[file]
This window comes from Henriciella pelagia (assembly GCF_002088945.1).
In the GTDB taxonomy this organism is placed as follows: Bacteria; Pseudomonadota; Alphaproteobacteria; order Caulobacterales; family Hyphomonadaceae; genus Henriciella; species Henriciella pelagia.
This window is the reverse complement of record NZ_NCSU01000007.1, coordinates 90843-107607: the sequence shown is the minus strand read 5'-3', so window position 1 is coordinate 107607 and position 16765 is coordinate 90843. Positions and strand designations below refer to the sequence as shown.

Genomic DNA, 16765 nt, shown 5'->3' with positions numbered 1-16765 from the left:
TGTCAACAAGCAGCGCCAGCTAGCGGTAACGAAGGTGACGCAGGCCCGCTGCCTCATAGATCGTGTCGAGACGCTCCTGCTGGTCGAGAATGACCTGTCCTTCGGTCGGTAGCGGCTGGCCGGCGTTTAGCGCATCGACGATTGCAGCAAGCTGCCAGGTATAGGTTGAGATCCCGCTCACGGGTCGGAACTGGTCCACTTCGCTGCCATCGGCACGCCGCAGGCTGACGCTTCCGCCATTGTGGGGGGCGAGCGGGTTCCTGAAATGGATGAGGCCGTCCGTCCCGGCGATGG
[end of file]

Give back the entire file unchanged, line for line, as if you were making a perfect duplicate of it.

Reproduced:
This window comes from Henriciella pelagia (assembly GCF_002088945.1).
In the GTDB taxonomy this organism is placed as follows: Bacteria; Pseudomonadota; Alphaproteobacteria; order Caulobacterales; family Hyphomonadaceae; genus Henriciella; species Henriciella pelagia.
This window is the reverse complement of record NZ_NCSU01000007.1, coordinates 90843-107607: the sequence shown is the minus strand read 5'-3', so window position 1 is coordinate 107607 and position 16765 is coordinate 90843. Positions and strand designations below refer to the sequence as shown.

Genomic DNA, 16765 nt, shown 5'->3' with positions numbered 1-16765 from the left:
TGTCAACAAGCAGCGCCAGCTAGCGGTAACGAAGGTGACGCAGGCCCGCTGCCTCATAGATCGTGTCGAGACGCTCCTGCTGGTCGAGAATGACCTGTCCTTCGGTCGGTAGCGGCTGGCCGGCGTTTAGCGCATCGACGATTGCAGCAAGCTGCCAGGTATAGGTTGAGATCCCGCTCACGGGTCGGAACTGGTCCACTTCGCTGCCATCGGCACGCCGCAGGCTGACGCTTCCGCCATTGTGGGGGGCGAGCGGGTTCCTGAAATGGATGAGGCCGTCCGTCCCGGCGATGG